South America Living

How to Have the Best Trip to South America

by Molly McHugh, Former Editor/Publisher of South America Living.     About the Author

Thinking of or planning a trip to South America? Throw your expectations whatever they may be into the propeller of the jet at takeoff. Traveling to the continent will never match what you have envisioned beforehand, for better or worse.

It is impossible to have “no expectations” – you´ve read a magazine article, bought a guidebook or two, researched online a bit and knowing how smart you are think you´ve got a pretty good grasp of what you are heading into.

[ “Chuckle, chuckle” goes the recording of the canned audience ]

Most likely it will be nothing close.

  • You thought Peru was going to be cheap then spend over $300 USD in less than a week´s time (staying in hostels, cooking some meals, bus transportation).
  • You were overly-concerned about crossing into Bolivia where it was almost certain you´d be robbed or looking over your shoulder constantly. Then find it to be the most safe and tranquil country you visit.
  • Read that Medellin was one of the most beautiful cities in Colombia only to arrive and view an expanse of cement upon cement colored housing structures from whatever vista you happen to be looking from.   Medellin, Colombia – Cheap Place to Live in South America

For the best trip ignore much of what you have read or heard and focus on enjoying – to the best of your ability – whatever you may encounter.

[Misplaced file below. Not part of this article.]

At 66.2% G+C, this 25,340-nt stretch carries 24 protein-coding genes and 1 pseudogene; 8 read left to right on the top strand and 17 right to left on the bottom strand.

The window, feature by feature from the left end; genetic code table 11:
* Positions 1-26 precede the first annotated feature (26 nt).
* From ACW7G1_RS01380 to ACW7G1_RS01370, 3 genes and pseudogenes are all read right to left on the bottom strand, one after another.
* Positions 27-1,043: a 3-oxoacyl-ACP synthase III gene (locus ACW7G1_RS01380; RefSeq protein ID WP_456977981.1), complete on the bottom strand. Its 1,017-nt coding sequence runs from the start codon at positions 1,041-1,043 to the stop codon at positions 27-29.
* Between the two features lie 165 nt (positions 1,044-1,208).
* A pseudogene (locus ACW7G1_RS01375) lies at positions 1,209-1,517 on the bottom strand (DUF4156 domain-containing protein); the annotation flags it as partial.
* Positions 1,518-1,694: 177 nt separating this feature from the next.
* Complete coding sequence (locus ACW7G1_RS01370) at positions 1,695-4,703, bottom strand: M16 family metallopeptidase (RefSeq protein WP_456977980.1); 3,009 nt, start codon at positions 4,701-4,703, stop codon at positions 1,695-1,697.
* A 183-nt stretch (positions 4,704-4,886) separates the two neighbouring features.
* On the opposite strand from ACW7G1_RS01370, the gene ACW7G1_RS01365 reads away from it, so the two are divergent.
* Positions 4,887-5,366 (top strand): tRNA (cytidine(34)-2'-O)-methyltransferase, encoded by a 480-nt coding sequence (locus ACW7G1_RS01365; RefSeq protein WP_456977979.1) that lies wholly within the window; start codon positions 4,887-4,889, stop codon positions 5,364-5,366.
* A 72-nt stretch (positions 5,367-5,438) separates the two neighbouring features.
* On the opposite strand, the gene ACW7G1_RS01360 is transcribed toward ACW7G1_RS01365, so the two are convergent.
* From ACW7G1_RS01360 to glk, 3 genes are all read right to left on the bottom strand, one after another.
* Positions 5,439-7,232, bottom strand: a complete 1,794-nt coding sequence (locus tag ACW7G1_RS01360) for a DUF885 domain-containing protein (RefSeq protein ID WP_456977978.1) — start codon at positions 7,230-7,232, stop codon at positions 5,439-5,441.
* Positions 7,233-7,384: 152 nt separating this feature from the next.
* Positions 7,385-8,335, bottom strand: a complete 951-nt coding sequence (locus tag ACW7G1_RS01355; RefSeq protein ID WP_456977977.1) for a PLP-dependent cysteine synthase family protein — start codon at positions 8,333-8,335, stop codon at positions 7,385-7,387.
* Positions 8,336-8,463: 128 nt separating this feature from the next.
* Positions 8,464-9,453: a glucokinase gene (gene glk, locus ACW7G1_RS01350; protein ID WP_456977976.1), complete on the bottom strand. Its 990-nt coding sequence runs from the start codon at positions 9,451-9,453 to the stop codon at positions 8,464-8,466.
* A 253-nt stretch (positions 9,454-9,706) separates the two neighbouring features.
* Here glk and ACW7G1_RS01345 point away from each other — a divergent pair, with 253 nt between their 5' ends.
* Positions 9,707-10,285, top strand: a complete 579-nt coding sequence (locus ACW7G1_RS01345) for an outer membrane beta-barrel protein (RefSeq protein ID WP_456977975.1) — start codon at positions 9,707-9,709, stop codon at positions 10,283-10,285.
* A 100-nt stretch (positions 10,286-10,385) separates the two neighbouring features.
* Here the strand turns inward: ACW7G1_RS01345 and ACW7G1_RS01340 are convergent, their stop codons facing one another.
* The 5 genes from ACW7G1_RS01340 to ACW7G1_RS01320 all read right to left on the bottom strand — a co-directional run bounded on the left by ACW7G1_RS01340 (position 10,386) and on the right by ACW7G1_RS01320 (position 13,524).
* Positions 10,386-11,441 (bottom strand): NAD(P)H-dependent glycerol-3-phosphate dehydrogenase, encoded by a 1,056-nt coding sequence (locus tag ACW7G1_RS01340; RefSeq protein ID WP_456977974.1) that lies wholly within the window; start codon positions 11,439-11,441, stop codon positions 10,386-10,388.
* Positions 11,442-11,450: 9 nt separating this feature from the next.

Another hot tip? Get ready to be ripped-off. I’m talking not once, twice, but quite often depending on how long your trip is and how much travel experience you have. Sitting at a restaurant eating the $3 USD ‘set meal of the day’ special and gloating inside at what a great deal you are getting for so much healthy food… then the table next door seating four locals gets up to pay and is charged $8 USD ($2.00 USD per person); hard not to get a little pissed-off.

It is going to happen a lot and there is very little you can do about it. Hostals and hotels play the ‘rip-off the foreigner game’, restuarants play it, tour operators bet their high profit margins on it and taxi drivers specialize in it. In Cusco, Peru I overhead a conversation where a man from Canada was forced to pay his tour fare in Canadian dollars instead of soles – what it should have been.

You will meet many kind, honest tour operators, hotel proprietors, cab drivers, etc. who go out of their way to help foreigners feel comfortable and have a good time. Yet knowing in advance that being ripped-off is going to happen on occassion will help you not let it spoil your trip.

More info here: The Tourist Tax in South America; Be Prepared!

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